This code is really just a wrapper.

The variables are similar to the ones used in the previous Runge Kutta subroutine:

**y**- the equation that is being solved is of the form

so this variable represents a vector of*y*_{k}values, where*k*runs through the equations. On entry**y**stands for . On exit it will stand for . **dydx**- is the initial value of
derivs(
*x*,**y**), that is . **x**- is
*x*_{n} **htry**- is the initial guess for a good that may be changed if a requested accuracy of integration is not met.
**eps**- The error associated with the whole system
of equations is going to be evaluated in the following
manner. The Runge-Kutta subroutine
`rkck`

to be called by`rkqs`

will return a new value plus an absolute error estimate . That error is then going to be*scaled*by dividing by a user supplied array`yscal`

. This new*scaled*error is then going to be compared to , which is what this parameter`eps`

stands for. **yscal**- is the scaling array. If you're happy with
unscaled values of
**y**simply set it to 1. **hdid**- is the value of that has really been used, after all the mucking up, to make the step.
**hnext**- is the suggested next value of .
**derivs**- is the subroutine used to evaluate the right hand
side of

As most other codes discussed in this lecture notes
the action here begins by checking that the dimensions
of variables passed to the subroutine are correct. The
dimension of
**y** that is extracted is
discarded:

ndum=assert_eq(SIZE(y), SIZE(dydx), SIZE(yscal), 'rkqs')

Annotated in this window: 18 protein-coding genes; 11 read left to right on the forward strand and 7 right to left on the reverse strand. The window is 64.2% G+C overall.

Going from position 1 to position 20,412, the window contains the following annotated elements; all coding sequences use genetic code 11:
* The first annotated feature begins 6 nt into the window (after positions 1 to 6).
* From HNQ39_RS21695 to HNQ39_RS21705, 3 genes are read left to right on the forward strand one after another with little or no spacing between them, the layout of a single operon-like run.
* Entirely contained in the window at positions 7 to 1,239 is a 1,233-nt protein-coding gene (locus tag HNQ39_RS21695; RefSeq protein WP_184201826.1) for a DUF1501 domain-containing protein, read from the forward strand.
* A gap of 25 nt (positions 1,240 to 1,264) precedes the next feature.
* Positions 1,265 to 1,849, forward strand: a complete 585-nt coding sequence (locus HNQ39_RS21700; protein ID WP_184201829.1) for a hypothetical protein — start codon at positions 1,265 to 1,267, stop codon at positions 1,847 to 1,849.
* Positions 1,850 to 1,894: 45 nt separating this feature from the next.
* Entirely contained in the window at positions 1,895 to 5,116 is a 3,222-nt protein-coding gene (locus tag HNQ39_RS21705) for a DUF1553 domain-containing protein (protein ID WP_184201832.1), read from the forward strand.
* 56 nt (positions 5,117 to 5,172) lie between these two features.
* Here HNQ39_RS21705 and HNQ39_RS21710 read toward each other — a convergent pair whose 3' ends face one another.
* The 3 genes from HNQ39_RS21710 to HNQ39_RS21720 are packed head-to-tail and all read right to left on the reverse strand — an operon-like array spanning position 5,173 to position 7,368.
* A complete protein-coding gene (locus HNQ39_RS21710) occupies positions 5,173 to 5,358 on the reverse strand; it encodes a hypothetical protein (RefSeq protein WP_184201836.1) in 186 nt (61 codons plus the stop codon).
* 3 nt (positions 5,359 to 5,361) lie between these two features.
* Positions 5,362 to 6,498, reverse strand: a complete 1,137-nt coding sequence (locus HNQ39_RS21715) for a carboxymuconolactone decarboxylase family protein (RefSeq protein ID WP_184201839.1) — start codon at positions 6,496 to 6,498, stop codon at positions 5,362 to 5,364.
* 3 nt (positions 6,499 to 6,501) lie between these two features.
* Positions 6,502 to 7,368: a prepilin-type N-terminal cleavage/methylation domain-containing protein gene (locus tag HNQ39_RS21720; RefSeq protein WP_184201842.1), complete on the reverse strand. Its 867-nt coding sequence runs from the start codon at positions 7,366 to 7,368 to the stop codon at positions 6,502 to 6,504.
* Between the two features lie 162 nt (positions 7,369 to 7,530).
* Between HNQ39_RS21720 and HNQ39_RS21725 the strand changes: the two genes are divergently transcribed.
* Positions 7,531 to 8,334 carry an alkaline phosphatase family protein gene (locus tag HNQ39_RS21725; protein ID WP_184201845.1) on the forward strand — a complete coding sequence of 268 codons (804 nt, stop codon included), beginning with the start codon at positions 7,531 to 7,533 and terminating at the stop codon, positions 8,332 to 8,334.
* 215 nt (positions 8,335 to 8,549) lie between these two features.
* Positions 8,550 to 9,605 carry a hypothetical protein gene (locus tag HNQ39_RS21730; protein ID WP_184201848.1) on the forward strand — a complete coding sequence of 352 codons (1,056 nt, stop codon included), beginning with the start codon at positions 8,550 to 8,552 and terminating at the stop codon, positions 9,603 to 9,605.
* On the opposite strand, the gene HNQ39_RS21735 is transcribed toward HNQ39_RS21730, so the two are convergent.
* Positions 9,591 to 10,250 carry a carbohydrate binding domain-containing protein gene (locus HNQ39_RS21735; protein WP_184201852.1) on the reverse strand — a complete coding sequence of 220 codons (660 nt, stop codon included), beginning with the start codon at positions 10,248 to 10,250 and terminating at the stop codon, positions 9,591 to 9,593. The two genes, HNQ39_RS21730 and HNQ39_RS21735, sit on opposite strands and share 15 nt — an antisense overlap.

Then the step size
is set to the suggested
step size of `htry`

:

h=htryand we enter the

`DO`

loop within which we
- 1.
- call
`rkck`

to evaluate the next**y**for the suggested value of , but also to give us the truncation error in`yerr`

:CALL rkck(y, dydx, x, h, ytemp, yerr, derivs)

- 2.
- scale the returned error and compare it to :
errmax=MAXVAL(ABS(yerr(:)/yscal(:)))/eps IF (errmax <= 1.0) EXIT

observe that since we are working with the system of equations here, and each equation is going to have its own different value of error , we pick up the largest error and make that stand for the error for the whole system of equations. If the error is within the prescribed limits we accept the result and exit the`DO`

loop. - 3.
- If the error is too large, then we have to repeat
the step with a shorter .
So we shrink the
step, but by no more than a factor of 10:
htemp=safety*h*(errmax**pshrnk) h = SIGN(MAX(ABS(htemp), 0.1_sp*ABS(h)), h)

- 4.
- then check if the step size hasn't shrunk too much, in
which case the subroutine aborts with an error message:
xnew = x+h IF (xnew == x) CALL nrerror('stepsize underflow in rkqs')

- 5.
- and return to the top of the loop when the next trial Runge Kutta step is made.

After we have finished with the looping and have the new
values of
**y** as well as the new value of error,
we suggest stretching ,
but by no more than 5 times:

IF (errmax > errcon) THEN hnext=safety*h*(errmax**pgrow) ELSE hnext=5.0_sp*h END IF

The last three lines move the used
into `hdid`

,
the new value of
**y** goes into `y`

, and
*x* itself becomes updated to
:

hdid=h x=x+h y(:)=ytemp(:)

The subroutine `rkck`

is going to be very similar to
subroutine `rk4`

, but instead of making just one
Runge-Kutta step, it has to make

- 1.
- one full size step
- 2.
- two half size steps

`ytemp`

and the observed error
in `yerr`

.
I leave it to you to develop your own version of `rkck`

.
The easiest way to do that is to rewrite subroutine `rk4`

,
which we have discussed in section 4.4.1.